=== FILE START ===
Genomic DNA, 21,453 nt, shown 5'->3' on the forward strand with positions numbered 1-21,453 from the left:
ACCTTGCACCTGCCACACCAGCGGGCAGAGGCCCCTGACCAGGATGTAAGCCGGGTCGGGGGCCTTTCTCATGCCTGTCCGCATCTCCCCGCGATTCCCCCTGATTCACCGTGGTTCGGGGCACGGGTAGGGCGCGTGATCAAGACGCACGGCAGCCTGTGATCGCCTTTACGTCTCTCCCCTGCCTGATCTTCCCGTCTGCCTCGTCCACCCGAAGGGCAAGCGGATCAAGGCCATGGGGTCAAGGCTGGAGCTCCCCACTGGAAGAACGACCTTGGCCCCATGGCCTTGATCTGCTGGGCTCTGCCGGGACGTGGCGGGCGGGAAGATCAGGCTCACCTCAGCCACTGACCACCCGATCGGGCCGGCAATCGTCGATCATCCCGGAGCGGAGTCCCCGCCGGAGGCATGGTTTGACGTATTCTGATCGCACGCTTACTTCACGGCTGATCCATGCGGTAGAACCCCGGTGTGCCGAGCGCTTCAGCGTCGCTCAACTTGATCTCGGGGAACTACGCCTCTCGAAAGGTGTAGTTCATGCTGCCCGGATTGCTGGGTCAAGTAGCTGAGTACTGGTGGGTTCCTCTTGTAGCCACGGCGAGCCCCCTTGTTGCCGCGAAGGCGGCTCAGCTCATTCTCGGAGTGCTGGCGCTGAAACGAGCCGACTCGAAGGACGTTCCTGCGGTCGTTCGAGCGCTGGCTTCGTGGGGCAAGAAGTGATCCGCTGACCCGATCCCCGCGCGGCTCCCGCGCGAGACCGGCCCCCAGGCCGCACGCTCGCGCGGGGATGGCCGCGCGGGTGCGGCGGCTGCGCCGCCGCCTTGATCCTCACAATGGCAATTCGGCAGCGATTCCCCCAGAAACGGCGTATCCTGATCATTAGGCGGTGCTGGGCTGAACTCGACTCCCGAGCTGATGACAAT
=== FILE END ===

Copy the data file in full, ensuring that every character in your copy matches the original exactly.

Genomic DNA, 21,453 nt, shown 5'->3' on the forward strand with positions numbered 1-21,453 from the left:
ACCTTGCACCTGCCACACCAGCGGGCAGAGGCCCCTGACCAGGATGTAAGCCGGGTCGGGGGCCTTTCTCATGCCTGTCCGCATCTCCCCGCGATTCCCCCTGATTCACCGTGGTTCGGGGCACGGGTAGGGCGCGTGATCAAGACGCACGGCAGCCTGTGATCGCCTTTACGTCTCTCCCCTGCCTGATCTTCCCGTCTGCCTCGTCCACCCGAAGGGCAAGCGGATCAAGGCCATGGGGTCAAGGCTGGAGCTCCCCACTGGAAGAACGACCTTGGCCCCATGGCCTTGATCTGCTGGGCTCTGCCGGGACGTGGCGGGCGGGAAGATCAGGCTCACCTCAGCCACTGACCACCCGATCGGGCCGGCAATCGTCGATCATCCCGGAGCGGAGTCCCCGCCGGAGGCATGGTTTGACGTATTCTGATCGCACGCTTACTTCACGGCTGATCCATGCGGTAGAACCCCGGTGTGCCGAGCGCTTCAGCGTCGCTCAACTTGATCTCGGGGAACTACGCCTCTCGAAAGGTGTAGTTCATGCTGCCCGGATTGCTGGGTCAAGTAGCTGAGTACTGGTGGGTTCCTCTTGTAGCCACGGCGAGCCCCCTTGTTGCCGCGAAGGCGGCTCAGCTCATTCTCGGAGTGCTGGCGCTGAAACGAGCCGACTCGAAGGACGTTCCTGCGGTCGTTCGAGCGCTGGCTTCGTGGGGCAAGAAGTGATCCGCTGACCCGATCCCCGCGCGGCTCCCGCGCGAGACCGGCCCCCAGGCCGCACGCTCGCGCGGGGATGGCCGCGCGGGTGCGGCGGCTGCGCCGCCGCCTTGATCCTCACAATGGCAATTCGGCAGCGATTCCCCCAGAAACGGCGTATCCTGATCATTAGGCGGTGCTGGGCTGAACTCGACTCCCGAGCTGATGACAAT